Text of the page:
These campaign arcs are all basically meant to cover the Heroic Tier. I am hoping that by running them I can use up all the D&D ideas I have ever had - or ever stolen! - and then wear myself out on D&D so I can finally retire from this obsession of mine that I have had since 1981.

If I can use the drow, Graz'zt, Manshoon, the Zhents, some giants and cause the Companion to go dark I think I will have done what I set out to do.

Anyway, there is more to come on this blog. This post was really about summarising the main ideas I am playing with.

Other Campaign Arcs

A brief summary of other campaign arcs I may return to at some point:

All That Glitters/Heretics of the Harlot's Coin: This is about removing the Amnites from Snowdown. The Amnites are actually serving Graz'zt and creating corrupted gold that they are circulating on the mainland as part of the continued corruption by Graz'zt of the church of Waukeen and part of his plan to add three more layers to his Triple Realm. The surprising thing about this campaign is that it is largely an original idea.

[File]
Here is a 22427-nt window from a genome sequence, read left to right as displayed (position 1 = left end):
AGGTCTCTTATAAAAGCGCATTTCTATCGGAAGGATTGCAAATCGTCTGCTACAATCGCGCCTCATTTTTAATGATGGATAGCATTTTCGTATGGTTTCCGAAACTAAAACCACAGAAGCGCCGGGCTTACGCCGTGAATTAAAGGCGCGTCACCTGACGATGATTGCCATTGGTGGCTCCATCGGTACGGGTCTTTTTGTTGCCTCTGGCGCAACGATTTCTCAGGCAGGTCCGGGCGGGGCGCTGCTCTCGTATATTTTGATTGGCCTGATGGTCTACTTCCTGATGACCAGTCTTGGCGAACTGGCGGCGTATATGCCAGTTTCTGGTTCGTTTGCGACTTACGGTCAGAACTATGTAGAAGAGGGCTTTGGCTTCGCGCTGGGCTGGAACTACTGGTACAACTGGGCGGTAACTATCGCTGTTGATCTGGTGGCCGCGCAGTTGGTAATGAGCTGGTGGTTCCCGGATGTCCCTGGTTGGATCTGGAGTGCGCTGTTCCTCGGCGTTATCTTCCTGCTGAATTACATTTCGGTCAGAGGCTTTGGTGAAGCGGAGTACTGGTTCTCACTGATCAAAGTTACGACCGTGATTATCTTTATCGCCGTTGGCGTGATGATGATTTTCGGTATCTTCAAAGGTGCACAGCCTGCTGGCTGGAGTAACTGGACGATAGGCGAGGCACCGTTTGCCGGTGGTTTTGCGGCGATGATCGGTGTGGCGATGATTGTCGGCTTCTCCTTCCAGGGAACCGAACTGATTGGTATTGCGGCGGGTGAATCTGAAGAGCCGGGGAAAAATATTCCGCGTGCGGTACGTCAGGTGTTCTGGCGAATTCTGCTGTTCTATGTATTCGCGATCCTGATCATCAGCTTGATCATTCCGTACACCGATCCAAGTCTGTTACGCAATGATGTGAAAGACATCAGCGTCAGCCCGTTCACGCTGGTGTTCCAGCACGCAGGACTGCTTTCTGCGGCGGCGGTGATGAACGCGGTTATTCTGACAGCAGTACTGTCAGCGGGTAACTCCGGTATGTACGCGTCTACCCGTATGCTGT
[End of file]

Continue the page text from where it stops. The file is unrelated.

Baron of the Stonelands: This is a cross between Paizo's Kingmaker adventure path and the original Keep on the Borderlands with some flavour from the original Haunted Halls of Eveningstar. Essentially the PCs are trying to have one of their own named Baron of the Stonelands and this requires that they clear and hold part of the Stonelands. I'll return to this one when I feel more confident that I can run it well. Really, it's a combination of a sandbox and a hexcrawl.

Doom of Daggerdale: Another Kingmaker clone but one flavoured by the 2E adventure Doom of Daggerdale and 2E's Randal Morn trilogy with a little bit of Keep on the Borderlands thrown in and it involves lots of Zhents and drow. It's not as much of a sandbox as Baron of the Stonelands but it is definitely a hexcrawl.